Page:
Social Media Measurement for Higher Ed Online Course

This might be an item you can check off your list for free, or you might spend anywhere from $500 – $15,000 per year on it. My advice: don’t start by contacting vendors. First, know what data you need. Then, find a tool (paid or free) that provides you with that data.

Online Monitoring

This is the least-common use case for social media in higher ed right now, although it appears to be catching on. If your social media program is focused on brand reputation or pro-active engagement/customer service, it should be on your list. The management tools listed previously usually have some basic social media monitoring built in (i.e., Twitter), but if you want to go beyond that you’ll need to put up some more cash. I’ve written a separate post on how to choose social media monitoring software , You could spend anywhere from $15,000 – $50,000+ per year on this—it usually makes the most sense for a centralized campus communications department, or perhaps the alumni office of a large school.

What’s an appropriate budget for social media software?

This is highly dependent on the size and purpose of your program. It could be anywhere from $500 – $100,000 per year.

Budgeting for Social Media Content Production

Social media is increasingly visual, even on networks like Twitter that were traditionally text-based. To keep up, you’ll likely need a hardware, software, and talent.

Hardware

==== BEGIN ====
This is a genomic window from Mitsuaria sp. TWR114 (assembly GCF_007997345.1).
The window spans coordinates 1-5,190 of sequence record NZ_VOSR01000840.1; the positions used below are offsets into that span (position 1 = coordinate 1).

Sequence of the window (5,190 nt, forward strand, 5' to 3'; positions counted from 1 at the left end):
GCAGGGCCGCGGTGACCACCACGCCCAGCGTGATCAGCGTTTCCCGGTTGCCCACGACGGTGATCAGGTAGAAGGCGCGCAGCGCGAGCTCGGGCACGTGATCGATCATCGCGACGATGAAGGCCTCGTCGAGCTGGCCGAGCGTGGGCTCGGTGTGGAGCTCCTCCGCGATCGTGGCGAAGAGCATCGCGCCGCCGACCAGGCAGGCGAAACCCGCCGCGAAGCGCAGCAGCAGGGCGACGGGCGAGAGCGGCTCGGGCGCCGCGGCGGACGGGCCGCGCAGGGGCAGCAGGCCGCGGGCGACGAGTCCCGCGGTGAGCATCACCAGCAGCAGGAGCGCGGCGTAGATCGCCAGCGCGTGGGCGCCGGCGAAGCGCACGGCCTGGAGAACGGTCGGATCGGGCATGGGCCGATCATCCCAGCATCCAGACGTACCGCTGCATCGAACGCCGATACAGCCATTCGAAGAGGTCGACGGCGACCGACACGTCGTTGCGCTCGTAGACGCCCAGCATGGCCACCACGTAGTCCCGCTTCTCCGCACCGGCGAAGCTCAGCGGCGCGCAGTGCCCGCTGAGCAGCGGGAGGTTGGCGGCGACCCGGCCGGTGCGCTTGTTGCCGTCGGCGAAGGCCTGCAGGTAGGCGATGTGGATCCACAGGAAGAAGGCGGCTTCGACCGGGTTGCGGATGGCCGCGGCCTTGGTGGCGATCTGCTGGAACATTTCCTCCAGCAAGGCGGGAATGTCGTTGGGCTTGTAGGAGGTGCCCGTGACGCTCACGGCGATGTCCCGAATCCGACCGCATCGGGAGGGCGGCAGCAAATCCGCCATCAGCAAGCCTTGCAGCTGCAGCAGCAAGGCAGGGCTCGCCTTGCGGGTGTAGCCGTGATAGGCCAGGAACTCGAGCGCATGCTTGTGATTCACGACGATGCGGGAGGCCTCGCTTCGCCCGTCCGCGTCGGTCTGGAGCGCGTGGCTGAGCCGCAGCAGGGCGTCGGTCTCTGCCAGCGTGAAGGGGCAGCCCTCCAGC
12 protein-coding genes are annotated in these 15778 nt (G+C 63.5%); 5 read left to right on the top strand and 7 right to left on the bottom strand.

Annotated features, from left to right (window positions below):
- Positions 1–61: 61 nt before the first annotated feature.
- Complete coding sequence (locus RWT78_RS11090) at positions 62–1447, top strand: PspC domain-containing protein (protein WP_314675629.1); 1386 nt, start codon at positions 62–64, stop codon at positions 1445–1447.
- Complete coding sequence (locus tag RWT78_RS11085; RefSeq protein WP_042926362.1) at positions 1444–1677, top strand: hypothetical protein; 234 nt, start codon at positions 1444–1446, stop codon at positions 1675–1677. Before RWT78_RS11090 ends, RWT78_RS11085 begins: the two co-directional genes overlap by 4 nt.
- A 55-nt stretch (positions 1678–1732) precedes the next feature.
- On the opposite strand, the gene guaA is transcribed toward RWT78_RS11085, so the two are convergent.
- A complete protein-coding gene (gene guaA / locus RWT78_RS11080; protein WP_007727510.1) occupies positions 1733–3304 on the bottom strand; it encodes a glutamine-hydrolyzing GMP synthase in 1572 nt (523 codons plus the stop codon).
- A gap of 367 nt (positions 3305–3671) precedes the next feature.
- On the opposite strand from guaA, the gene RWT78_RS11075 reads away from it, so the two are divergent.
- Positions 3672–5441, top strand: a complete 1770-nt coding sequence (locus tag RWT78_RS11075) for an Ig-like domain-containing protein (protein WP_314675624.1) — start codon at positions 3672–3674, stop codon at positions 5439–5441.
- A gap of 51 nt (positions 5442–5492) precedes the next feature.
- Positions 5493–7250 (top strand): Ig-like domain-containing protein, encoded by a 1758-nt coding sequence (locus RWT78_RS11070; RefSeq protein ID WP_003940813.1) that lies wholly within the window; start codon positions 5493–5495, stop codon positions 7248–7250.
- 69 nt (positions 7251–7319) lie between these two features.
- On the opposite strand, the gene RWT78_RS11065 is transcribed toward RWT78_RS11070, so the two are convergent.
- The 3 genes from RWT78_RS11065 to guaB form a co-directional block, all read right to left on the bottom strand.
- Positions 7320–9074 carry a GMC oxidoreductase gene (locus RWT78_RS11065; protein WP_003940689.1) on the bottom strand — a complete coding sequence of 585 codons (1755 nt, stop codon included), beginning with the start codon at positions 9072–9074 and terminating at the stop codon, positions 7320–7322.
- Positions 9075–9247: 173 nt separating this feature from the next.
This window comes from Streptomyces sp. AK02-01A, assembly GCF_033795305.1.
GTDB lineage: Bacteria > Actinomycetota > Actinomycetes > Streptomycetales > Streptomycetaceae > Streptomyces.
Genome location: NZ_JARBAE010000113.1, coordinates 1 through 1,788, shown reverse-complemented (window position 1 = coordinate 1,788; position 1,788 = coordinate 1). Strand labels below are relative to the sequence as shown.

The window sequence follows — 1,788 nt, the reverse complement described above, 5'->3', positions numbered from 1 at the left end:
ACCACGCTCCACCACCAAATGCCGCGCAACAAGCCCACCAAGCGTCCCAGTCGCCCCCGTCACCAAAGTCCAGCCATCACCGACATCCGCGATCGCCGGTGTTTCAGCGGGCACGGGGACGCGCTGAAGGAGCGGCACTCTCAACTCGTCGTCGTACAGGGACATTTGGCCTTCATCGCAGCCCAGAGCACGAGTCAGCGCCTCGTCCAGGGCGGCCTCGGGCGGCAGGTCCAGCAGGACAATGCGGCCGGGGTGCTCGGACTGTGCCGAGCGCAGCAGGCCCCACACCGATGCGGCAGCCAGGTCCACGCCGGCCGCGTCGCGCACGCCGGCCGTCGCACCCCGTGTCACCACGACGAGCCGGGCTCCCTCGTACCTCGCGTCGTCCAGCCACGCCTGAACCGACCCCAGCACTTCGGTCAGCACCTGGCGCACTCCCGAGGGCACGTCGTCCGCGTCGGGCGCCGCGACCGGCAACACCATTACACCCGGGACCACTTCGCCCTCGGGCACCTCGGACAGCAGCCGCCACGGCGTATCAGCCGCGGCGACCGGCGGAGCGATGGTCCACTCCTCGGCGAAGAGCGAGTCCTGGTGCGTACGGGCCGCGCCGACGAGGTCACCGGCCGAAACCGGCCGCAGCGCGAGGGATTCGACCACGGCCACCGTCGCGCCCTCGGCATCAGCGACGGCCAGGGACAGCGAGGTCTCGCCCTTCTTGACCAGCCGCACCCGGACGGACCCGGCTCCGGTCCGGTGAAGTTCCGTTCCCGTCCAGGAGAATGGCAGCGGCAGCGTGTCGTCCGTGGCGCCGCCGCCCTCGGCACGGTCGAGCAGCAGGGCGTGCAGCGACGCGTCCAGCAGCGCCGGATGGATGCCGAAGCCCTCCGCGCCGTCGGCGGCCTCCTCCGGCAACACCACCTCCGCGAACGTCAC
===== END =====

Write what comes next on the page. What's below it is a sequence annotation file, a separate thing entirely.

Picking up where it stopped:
A good camera is a necessity (a newer smartphone might do) to capture Insta-worthy campus scenes, or snap a few seconds of the basketball game. A tripod might kick things up a notch, or maybe you’ll invest in a fancy lens for the office iPhone. If you want your camera to stay right in the action, a GoPro may be in order. An external microphone will get your sound just right. I’ve even started to hear about campuses investing in drones to get interesting aerial shots. You may even have a few non-technical items here—Texas State University has a large portable sign that promotes its social handle (sometimes with squirrels).

Software

Whether it’s an app on a smartphone, a free image editor like Canva , or professional quality video editing software, you’ll likely need a small software suite to create photos, gifs, and videos.

Talent

Hardware and software are useless if you don’t have some brain power behind them. This may be your professional staff, some talented multimedia or graphic design students, or an outside agency.

What’s an appropriate budget for social media content?

If you’re doing your work in-house, you can likely get buy with an initial investment of a couple thousand dollars, with slightly lower software subscription and equipment upgrade costs in subsequent years. If you’re outsourcing your visual content, you’re likely looking at tens of thousands of dollars.

Sample Social Media Budget

So, what exactly should your budget look like? Assuming you’re managing 3-5 accounts at the college or campus level with 25,000-100,000 followers, here’s a template you could work from.